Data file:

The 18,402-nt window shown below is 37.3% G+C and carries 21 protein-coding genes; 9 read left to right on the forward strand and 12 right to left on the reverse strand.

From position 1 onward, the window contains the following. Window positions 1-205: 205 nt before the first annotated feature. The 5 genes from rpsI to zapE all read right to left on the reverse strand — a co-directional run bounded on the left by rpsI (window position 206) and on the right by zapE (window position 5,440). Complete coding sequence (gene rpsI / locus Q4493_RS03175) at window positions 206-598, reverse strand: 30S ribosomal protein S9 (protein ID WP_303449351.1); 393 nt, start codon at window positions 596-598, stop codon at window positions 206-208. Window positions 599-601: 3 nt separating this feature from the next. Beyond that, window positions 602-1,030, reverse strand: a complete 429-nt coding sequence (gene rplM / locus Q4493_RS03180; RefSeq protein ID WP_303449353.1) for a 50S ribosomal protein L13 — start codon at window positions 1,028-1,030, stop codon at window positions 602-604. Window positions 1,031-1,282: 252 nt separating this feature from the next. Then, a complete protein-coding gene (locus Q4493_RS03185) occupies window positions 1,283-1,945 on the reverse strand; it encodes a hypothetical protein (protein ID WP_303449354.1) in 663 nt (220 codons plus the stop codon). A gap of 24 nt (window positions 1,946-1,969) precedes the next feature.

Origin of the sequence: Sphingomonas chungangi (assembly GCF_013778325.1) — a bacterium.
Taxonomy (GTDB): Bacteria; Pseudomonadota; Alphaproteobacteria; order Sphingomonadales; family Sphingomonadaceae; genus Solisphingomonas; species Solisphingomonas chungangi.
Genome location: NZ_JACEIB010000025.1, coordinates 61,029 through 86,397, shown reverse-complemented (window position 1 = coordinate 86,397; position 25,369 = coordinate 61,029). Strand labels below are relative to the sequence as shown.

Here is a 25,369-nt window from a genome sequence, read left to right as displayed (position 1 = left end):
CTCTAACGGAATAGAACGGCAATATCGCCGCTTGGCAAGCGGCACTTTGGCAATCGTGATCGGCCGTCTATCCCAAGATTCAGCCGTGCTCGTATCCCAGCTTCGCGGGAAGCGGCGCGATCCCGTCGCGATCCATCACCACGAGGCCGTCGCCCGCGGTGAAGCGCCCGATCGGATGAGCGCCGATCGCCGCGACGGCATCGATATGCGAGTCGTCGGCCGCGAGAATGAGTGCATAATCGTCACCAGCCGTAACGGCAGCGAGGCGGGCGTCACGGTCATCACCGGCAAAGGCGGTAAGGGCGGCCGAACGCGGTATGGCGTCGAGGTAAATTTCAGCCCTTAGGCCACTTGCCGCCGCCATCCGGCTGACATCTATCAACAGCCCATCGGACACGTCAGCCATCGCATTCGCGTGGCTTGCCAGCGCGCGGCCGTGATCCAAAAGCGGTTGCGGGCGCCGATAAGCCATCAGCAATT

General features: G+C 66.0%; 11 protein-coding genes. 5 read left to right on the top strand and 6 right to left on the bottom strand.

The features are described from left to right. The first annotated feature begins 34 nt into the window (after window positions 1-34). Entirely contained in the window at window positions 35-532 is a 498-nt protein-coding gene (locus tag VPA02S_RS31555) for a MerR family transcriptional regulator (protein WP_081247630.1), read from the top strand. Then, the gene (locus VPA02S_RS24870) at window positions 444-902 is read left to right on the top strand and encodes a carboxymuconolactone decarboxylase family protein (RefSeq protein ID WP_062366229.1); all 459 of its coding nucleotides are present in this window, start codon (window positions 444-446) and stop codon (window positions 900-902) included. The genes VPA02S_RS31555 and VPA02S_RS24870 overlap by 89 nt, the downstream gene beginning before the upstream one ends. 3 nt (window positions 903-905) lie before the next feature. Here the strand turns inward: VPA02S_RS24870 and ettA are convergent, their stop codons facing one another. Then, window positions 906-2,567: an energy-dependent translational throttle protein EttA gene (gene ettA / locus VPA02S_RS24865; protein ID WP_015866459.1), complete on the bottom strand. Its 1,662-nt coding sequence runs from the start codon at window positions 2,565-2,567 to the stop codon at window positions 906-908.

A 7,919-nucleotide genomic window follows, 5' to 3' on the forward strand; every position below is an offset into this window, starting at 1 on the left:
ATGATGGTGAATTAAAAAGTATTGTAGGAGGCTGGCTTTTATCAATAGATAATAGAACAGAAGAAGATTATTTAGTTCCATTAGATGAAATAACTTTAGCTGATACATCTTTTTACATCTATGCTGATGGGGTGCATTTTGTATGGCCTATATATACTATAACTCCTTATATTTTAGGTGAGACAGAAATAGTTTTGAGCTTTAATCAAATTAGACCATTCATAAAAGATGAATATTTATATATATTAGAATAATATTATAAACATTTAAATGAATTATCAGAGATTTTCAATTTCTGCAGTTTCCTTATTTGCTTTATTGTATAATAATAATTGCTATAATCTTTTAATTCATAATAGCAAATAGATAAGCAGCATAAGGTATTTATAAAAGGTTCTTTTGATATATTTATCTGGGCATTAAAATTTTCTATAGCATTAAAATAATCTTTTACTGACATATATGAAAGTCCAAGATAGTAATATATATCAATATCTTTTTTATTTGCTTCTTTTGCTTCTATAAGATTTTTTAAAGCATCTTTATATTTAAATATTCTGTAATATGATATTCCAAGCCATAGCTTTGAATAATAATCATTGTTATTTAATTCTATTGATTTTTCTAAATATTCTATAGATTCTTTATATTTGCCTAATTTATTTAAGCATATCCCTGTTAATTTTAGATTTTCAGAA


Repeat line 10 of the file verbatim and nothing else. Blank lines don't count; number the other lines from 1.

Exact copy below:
A 7,919-nucleotide genomic window follows, 5' to 3' on the forward strand; every position below is an offset into this window, starting at 1 on the left: